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The Parting Glass - A 10th anniversary celebration of Liam Clancy

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On the 10th anniversary of his father's passing, Dónal will perform his father’s music in a special solo performance.

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One of the highlights of Clonmel Junction Arts Festival was Liam Clancy’s 2006 concert with Odetta and, on the 10th anniversary of his passing, his son and collaborator Dónal will perform his father’s music in a special solo performance by the gifted singer and guitarist.

Dónal Clancy is regarded as one of Ireland’s finest guitarists. Dónal’s latest album On the Lonesome Plain features a mix of seven vocal tracks and six guitar instrumentals, including two of his own compositions A Strike for Victory commemorating the 1916 Easter Rising and an instrumental piece entitled Máirseáil na Conrach, preceded by The Green Fields of Canada, this is a particular highlight and showcases Donal’s fingerstyle playing to great effect. Other standout tracks are Open the Door Softly from the pen of Scottish Folk legend Archie Fisher and the classic ballad Reynardine. “Most of this recording happened serendipitously in the Spring of 2015, while experimenting with various microphones and guitars.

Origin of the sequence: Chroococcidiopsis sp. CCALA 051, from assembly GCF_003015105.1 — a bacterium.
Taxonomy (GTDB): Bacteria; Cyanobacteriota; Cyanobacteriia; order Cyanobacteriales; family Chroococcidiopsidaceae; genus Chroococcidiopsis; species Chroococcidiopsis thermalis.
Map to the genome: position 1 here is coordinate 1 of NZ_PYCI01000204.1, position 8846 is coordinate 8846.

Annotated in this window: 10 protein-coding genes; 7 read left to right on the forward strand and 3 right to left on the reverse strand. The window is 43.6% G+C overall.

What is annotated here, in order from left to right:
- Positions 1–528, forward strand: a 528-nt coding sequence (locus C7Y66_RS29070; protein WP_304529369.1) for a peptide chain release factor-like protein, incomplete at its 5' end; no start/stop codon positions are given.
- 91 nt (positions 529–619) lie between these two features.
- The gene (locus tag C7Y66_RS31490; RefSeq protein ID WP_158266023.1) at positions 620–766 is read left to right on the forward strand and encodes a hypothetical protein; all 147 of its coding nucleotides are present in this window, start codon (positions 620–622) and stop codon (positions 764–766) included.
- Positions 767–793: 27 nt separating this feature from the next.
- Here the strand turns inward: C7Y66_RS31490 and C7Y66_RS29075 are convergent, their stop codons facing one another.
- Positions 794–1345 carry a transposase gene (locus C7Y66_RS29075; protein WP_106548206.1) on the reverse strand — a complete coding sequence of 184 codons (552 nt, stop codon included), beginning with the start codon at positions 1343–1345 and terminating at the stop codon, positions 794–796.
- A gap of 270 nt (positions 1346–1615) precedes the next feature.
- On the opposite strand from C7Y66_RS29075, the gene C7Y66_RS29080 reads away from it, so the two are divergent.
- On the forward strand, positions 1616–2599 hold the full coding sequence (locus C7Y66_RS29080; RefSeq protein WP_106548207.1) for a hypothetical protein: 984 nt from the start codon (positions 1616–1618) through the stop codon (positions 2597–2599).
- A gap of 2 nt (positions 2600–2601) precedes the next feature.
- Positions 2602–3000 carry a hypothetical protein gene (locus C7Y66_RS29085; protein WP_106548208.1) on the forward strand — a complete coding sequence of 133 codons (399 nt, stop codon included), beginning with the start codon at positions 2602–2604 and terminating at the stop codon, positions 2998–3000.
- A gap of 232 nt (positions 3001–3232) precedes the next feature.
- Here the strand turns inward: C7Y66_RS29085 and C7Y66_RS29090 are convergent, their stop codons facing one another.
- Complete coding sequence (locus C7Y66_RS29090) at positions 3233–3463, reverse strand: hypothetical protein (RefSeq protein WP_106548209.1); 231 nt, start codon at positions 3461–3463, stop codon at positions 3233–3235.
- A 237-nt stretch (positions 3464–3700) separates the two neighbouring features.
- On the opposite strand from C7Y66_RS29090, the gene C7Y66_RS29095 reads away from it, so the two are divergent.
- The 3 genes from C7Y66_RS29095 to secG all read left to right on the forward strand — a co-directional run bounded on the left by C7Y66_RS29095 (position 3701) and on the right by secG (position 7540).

Liam Clancy (Irish: Liam Mac Fhlannchadha; 2 September 1935 – 4 December 2009) was an Irish folk singer and actor from Carrick-on-Suir, County Tipperary. He was the youngest member of the influential folk group the Clancy Brothers, who are regarded as Ireland's first pop stars. They recorded 55 albums, achieved global sales of millions and appeared in sold-out concerts at such prominent venues as Carnegie Hall and the Royal Albert Hall.

Liam was generally considered to be the group's most powerful vocalist. Bob Dylan regarded him as the greatest ballad singer ever, whilst Gay Byrne described him as one of the "most famous four Irishmen in the world" at the height of the Clancy Brothers' fame. He was a central figure during the 1960s folk revival on both sides of the Atlantic. In 1976, as part of the duo Makem and Clancy, he had a number one hit in Ireland with the anti-war song "And the Band Played Waltzing Matilda" (written by Scots-Australian Eric Bogle).Upon his death The Irish Times said his legacy was secured.

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